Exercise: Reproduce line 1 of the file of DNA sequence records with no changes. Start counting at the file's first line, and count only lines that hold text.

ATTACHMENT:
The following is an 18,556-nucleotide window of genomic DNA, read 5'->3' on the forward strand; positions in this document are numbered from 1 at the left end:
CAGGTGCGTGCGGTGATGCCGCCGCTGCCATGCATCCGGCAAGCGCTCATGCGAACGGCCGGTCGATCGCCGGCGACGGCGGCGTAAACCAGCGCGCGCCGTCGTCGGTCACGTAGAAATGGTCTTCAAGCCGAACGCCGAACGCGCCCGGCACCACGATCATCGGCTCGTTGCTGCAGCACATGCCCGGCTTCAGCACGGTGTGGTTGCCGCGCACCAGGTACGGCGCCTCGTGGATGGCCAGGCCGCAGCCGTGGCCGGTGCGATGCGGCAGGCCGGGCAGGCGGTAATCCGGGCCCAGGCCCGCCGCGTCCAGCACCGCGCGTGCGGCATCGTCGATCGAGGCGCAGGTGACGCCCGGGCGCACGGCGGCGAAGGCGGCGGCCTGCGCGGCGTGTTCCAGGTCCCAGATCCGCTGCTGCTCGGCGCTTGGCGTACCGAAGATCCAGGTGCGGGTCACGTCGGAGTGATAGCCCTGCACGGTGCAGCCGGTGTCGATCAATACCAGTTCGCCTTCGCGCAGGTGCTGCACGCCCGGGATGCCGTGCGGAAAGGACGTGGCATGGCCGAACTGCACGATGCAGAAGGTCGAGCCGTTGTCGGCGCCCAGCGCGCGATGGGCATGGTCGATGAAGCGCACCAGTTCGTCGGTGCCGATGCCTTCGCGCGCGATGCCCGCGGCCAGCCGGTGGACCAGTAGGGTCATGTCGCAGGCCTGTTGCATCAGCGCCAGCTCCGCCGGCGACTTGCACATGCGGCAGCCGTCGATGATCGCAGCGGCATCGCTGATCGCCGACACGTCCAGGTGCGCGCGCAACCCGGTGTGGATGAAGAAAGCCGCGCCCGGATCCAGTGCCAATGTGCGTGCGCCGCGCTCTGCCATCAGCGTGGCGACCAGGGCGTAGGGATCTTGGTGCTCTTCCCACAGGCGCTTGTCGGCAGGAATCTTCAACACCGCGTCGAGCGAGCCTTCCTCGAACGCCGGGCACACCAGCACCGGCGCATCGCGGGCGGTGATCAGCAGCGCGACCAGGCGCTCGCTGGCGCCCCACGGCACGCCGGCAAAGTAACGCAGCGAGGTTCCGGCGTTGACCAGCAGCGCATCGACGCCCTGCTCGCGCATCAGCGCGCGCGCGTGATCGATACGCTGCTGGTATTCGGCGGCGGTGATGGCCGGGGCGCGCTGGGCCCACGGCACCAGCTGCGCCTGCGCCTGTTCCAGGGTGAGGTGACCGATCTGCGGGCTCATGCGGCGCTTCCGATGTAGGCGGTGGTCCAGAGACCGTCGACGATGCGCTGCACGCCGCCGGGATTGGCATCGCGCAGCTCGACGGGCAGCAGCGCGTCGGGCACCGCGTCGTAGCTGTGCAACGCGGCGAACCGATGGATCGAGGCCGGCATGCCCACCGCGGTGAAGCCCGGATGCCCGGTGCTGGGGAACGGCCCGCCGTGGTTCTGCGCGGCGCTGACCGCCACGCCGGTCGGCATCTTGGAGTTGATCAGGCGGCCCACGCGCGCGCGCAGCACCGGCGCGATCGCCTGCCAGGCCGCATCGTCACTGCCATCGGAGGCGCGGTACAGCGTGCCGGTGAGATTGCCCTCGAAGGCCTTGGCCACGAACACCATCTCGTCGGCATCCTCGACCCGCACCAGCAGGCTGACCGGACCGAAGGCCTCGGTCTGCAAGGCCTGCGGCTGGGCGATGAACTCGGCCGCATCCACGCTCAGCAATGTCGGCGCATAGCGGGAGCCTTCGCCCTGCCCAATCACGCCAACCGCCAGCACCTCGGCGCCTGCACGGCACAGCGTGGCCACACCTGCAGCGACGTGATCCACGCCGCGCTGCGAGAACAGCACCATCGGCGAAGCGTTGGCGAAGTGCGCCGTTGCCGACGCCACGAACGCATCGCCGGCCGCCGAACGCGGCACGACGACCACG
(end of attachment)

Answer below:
The following is an 18,556-nucleotide window of genomic DNA, read 5'->3' on the forward strand; positions in this document are numbered from 1 at the left end: